It's time for a visualization exercise. Are you ready?
You're standing, with your booth staff, in your exhibit at a large tradeshow. This is one of the best shows you regularly participate in as it attracts a sizeable number of your target audience. Your team is prepared. Your display looks terrific. You've got interactive demonstrations, you've sponsored a speaker, and your giveaway items convey your marketing message, appeal to your target audience, and are in plentiful supply.
Looks good, right?
There's something in this scene, something I haven't mentioned yet, that could make it all even better. Something that will not only boost your ROI, but will create that most vital of marketing tools.
What is it?
It’s a secret weapon that’s more than come of age. In fact, it’s been around since the beginning of time but only now is it realizing its full potential. This build up and suspense is all about “word of mouth marketing” and how you can use it to your advantage on the tradeshow floor.
I've recently read Seth Godin's Flipping the Funnel, and it really brought home the concept of how underutilized tradeshow attendees are as a marketing tool. Attendees are more than prospects and contacts: they're a potential sales force, just waiting to be tapped on your behalf.
According to Godin, we should:
Turn strangers into friends.
Why would you want to recruit a whole bunch of amateur salespeople, you might ask, when you already have a perfectly competent, fully trained professional sales team? After all, you've spent considerable resources recruiting, training, and retaining your current team. Isn't that enough?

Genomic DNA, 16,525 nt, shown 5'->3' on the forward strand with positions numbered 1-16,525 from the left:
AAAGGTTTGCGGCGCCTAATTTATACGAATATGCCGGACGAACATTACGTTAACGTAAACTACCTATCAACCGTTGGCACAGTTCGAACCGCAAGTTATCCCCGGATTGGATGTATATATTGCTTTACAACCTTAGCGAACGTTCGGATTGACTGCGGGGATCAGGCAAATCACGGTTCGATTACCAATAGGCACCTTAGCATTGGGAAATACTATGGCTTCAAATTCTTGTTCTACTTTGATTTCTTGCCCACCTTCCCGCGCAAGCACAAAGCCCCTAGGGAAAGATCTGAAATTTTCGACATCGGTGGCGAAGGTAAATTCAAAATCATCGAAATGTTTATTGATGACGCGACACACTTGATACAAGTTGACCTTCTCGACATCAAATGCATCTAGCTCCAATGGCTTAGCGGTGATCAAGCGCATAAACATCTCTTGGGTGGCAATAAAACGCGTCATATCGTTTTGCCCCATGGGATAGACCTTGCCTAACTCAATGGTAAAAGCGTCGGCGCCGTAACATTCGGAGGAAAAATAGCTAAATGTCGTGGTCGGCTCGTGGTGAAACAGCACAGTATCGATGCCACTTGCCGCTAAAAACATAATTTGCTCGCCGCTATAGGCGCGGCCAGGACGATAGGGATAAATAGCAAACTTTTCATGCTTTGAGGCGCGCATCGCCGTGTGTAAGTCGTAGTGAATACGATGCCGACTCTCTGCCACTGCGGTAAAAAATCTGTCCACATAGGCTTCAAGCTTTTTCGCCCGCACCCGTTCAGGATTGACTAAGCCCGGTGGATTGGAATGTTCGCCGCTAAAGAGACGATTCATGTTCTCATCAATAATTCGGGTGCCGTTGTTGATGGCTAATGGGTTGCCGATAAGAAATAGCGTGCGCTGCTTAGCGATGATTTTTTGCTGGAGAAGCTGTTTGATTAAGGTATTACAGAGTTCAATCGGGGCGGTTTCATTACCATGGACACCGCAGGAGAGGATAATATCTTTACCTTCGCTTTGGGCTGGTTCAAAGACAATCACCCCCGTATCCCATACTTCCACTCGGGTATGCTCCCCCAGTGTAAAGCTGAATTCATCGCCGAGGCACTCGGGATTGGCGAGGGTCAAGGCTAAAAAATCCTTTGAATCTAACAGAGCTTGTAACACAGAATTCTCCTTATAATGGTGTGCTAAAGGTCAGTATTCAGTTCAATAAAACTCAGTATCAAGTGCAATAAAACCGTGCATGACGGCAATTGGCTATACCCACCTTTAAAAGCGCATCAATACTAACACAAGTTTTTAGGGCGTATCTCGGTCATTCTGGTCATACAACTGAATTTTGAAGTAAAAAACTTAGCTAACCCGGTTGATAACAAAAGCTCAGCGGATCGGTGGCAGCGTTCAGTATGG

Frankly, no. Regardless of how big your sales force is, there's no way they're going to be able to connect with every person who might be interested in your products and services. Even working flat out, as Godin suggests, they're not selling as much as you'd like.
This is where your friends and customers enter the picture. If you view them as assets, as allies in the world of sales, you've already expanded your potential marketplace. When more people are working on your behalf, you'll reach more customers. It's simple mathematics.
There's another benefit as well. When your friends and customers recommend your products and services, their words carry far more weight than anything your sales team can say. People value the opinions of colleagues, peers and relatives far more than they do the assurances of a salesperson. It's the difference between editorial speech and advertising, played out in a face-to-face setting.
So Now What?
Being convinced that recruiting tradeshow attendees to act on your behalf is one thing, convincing them to do it is another. According to Godin, we continually spend a tremendous amount of time and energy attempting to spread our marketing message to more and more people. This particularly holds true at tradeshows, where the focus is often on how to attract more people to your exhibit. As well as talk several people at once.
A slight shift in the priorities might be in order. While starting new business relationships will always be important, a new emphasis has been placed on strengthening and maintaining existing relationships.